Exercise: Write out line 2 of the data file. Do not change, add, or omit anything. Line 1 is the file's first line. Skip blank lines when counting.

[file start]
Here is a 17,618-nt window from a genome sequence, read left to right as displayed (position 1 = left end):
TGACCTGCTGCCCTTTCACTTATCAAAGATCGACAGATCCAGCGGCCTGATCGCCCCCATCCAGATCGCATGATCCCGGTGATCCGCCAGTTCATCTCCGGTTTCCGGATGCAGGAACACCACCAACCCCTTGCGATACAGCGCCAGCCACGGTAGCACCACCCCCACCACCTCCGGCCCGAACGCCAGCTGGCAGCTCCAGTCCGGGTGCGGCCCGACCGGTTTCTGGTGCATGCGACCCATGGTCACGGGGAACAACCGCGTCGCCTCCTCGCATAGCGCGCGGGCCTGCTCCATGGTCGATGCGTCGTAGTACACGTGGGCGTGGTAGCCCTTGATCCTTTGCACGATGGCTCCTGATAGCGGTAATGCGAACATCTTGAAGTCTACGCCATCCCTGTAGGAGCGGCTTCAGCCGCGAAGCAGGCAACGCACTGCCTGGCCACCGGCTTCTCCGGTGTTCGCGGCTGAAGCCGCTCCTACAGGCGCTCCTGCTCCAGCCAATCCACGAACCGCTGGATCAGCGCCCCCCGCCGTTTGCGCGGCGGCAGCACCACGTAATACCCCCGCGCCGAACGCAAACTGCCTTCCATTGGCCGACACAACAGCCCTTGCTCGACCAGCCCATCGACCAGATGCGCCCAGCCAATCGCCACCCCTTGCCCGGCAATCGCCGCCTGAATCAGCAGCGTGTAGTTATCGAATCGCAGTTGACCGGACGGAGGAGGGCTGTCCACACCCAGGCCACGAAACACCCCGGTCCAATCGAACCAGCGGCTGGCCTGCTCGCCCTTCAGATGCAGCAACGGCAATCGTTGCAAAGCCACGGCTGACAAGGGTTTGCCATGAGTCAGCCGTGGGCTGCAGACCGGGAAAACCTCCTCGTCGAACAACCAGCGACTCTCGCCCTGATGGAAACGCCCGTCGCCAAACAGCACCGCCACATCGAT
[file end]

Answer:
TGACCTGCTGCCCTTTCACTTATCAAAGATCGACAGATCCAGCGGCCTGATCGCCCCCATCCAGATCGCATGATCCCGGTGATCCGCCAGTTCATCTCCGGTTTCCGGATGCAGGAACACCACCAACCCCTTGCGATACAGCGCCAGCCACGGTAGCACCACCCCCACCACCTCCGGCCCGAACGCCAGCTGGCAGCTCCAGTCCGGGTGCGGCCCGACCGGTTTCTGGTGCATGCGACCCATGGTCACGGGGAACAACCGCGTCGCCTCCTCGCATAGCGCGCGGGCCTGCTCCATGGTCGATGCGTCGTAGTACACGTGGGCGTGGTAGCCCTTGATCCTTTGCACGATGGCTCCTGATAGCGGTAATGCGAACATCTTGAAGTCTACGCCATCCCTGTAGGAGCGGCTTCAGCCGCGAAGCAGGCAACGCACTGCCTGGCCACCGGCTTCTCCGGTGTTCGCGGCTGAAGCCGCTCCTACAGGCGCTCCTGCTCCAGCCAATCCACGAACCGCTGGATCAGCGCCCCCCGCCGTTTGCGCGGCGGCAGCACCACGTAATACCCCCGCGCCGAACGCAAACTGCCTTCCATTGGCCGACACAACAGCCCTTGCTCGACCAGCCCATCGACCAGATGCGCCCAGCCAATCGCCACCCCTTGCCCGGCAATCGCCGCCTGAATCAGCAGCGTGTAGTTATCGAATCGCAGTTGACCGGACGGAGGAGGGCTGTCCACACCCAGGCCACGAAACACCCCGGTCCAATCGAACCAGCGGCTGGCCTGCTCGCCCTTCAGATGCAGCAACGGCAATCGTTGCAAAGCCACGGCTGACAAGGGTTTGCCATGAGTCAGCCGTGGGCTGCAGACCGGGAAAACCTCCTCGTCGAACAACCAGCGACTCTCGCCCTGATGGAAACGCCCGTCGCCAAACAGCACCGCCACATCGAT